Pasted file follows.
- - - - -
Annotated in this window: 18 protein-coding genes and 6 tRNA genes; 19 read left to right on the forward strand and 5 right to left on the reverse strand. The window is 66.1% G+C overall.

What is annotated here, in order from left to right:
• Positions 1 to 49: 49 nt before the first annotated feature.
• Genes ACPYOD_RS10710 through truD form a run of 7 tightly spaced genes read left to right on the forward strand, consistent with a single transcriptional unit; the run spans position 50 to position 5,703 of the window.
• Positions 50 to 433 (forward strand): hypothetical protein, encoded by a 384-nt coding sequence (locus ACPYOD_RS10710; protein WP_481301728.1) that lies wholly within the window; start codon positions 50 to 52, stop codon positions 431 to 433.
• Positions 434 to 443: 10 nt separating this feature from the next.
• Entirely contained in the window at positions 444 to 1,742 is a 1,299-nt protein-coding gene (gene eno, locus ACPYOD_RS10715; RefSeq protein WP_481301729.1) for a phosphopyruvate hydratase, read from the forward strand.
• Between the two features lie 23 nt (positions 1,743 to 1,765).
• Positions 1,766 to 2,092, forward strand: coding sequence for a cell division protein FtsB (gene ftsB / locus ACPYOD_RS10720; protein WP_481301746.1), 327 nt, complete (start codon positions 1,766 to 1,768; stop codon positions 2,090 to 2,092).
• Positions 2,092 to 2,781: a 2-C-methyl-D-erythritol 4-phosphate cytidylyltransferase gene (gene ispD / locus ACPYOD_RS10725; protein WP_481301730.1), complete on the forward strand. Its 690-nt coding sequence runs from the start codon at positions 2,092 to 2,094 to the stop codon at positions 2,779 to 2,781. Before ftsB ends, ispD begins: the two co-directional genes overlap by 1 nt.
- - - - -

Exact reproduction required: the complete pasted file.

Annotated in this window: 18 protein-coding genes and 6 tRNA genes; 19 read left to right on the forward strand and 5 right to left on the reverse strand. The window is 66.1% G+C overall.

What is annotated here, in order from left to right:
• Positions 1 to 49: 49 nt before the first annotated feature.
• Genes ACPYOD_RS10710 through truD form a run of 7 tightly spaced genes read left to right on the forward strand, consistent with a single transcriptional unit; the run spans position 50 to position 5,703 of the window.
• Positions 50 to 433 (forward strand): hypothetical protein, encoded by a 384-nt coding sequence (locus ACPYOD_RS10710; protein WP_481301728.1) that lies wholly within the window; start codon positions 50 to 52, stop codon positions 431 to 433.
• Positions 434 to 443: 10 nt separating this feature from the next.
• Entirely contained in the window at positions 444 to 1,742 is a 1,299-nt protein-coding gene (gene eno, locus ACPYOD_RS10715; RefSeq protein WP_481301729.1) for a phosphopyruvate hydratase, read from the forward strand.
• Between the two features lie 23 nt (positions 1,743 to 1,765).
• Positions 1,766 to 2,092, forward strand: coding sequence for a cell division protein FtsB (gene ftsB / locus ACPYOD_RS10720; protein WP_481301746.1), 327 nt, complete (start codon positions 1,766 to 1,768; stop codon positions 2,090 to 2,092).
• Positions 2,092 to 2,781: a 2-C-methyl-D-erythritol 4-phosphate cytidylyltransferase gene (gene ispD / locus ACPYOD_RS10725; protein WP_481301730.1), complete on the forward strand. Its 690-nt coding sequence runs from the start codon at positions 2,092 to 2,094 to the stop codon at positions 2,779 to 2,781. Before ftsB ends, ispD begins: the two co-directional genes overlap by 1 nt.